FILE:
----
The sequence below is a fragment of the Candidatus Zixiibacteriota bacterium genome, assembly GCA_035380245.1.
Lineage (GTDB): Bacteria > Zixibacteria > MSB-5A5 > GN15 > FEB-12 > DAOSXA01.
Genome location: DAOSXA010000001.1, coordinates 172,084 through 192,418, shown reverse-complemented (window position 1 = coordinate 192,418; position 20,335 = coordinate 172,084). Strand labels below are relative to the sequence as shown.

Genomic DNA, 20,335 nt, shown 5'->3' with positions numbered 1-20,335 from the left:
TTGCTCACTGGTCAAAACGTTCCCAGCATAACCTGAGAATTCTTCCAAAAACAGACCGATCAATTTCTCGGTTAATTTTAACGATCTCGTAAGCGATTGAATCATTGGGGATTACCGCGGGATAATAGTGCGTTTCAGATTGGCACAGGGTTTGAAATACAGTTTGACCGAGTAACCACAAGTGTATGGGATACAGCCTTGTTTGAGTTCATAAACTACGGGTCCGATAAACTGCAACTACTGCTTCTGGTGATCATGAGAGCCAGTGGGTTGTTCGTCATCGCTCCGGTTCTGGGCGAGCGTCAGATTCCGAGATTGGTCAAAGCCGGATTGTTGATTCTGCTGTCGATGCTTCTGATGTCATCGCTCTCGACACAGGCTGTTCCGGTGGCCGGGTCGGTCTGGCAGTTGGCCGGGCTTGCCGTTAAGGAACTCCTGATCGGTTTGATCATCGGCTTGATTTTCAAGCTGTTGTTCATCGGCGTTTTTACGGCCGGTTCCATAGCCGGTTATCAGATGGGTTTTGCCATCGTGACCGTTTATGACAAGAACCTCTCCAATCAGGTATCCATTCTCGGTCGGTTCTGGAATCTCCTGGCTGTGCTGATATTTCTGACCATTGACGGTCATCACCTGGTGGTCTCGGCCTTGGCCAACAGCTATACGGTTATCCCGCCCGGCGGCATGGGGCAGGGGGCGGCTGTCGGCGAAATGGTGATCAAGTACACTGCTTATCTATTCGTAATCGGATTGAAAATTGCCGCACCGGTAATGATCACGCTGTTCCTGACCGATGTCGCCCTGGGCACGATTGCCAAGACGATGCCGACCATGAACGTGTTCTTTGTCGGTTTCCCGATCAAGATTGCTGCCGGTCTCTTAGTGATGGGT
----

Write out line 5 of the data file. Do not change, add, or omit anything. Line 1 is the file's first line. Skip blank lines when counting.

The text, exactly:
TTGCTCACTGGTCAAAACGTTCCCAGCATAACCTGAGAATTCTTCCAAAAACAGACCGATCAATTTCTCGGTTAATTTTAACGATCTCGTAAGCGATTGAATCATTGGGGATTACCGCGGGATAATAGTGCGTTTCAGATTGGCACAGGGTTTGAAATACAGTTTGACCGAGTAACCACAAGTGTATGGGATACAGCCTTGTTTGAGTTCATAAACTACGGGTCCGATAAACTGCAACTACTGCTTCTGGTGATCATGAGAGCCAGTGGGTTGTTCGTCATCGCTCCGGTTCTGGGCGAGCGTCAGATTCCGAGATTGGTCAAAGCCGGATTGTTGATTCTGCTGTCGATGCTTCTGATGTCATCGCTCTCGACACAGGCTGTTCCGGTGGCCGGGTCGGTCTGGCAGTTGGCCGGGCTTGCCGTTAAGGAACTCCTGATCGGTTTGATCATCGGCTTGATTTTCAAGCTGTTGTTCATCGGCGTTTTTACGGCCGGTTCCATAGCCGGTTATCAGATGGGTTTTGCCATCGTGACCGTTTATGACAAGAACCTCTCCAATCAGGTATCCATTCTCGGTCGGTTCTGGAATCTCCTGGCTGTGCTGATATTTCTGACCATTGACGGTCATCACCTGGTGGTCTCGGCCTTGGCCAACAGCTATACGGTTATCCCGCCCGGCGGCATGGGGCAGGGGGCGGCTGTCGGCGAAATGGTGATCAAGTACACTGCTTATCTATTCGTAATCGGATTGAAAATTGCCGCACCGGTAATGATCACGCTGTTCCTGACCGATGTCGCCCTGGGCACGATTGCCAAGACGATGCCGACCATGAACGTGTTCTTTGTCGGTTTCCCGATCAAGATTGCTGCCGGTCTCTTAGTGATGGGT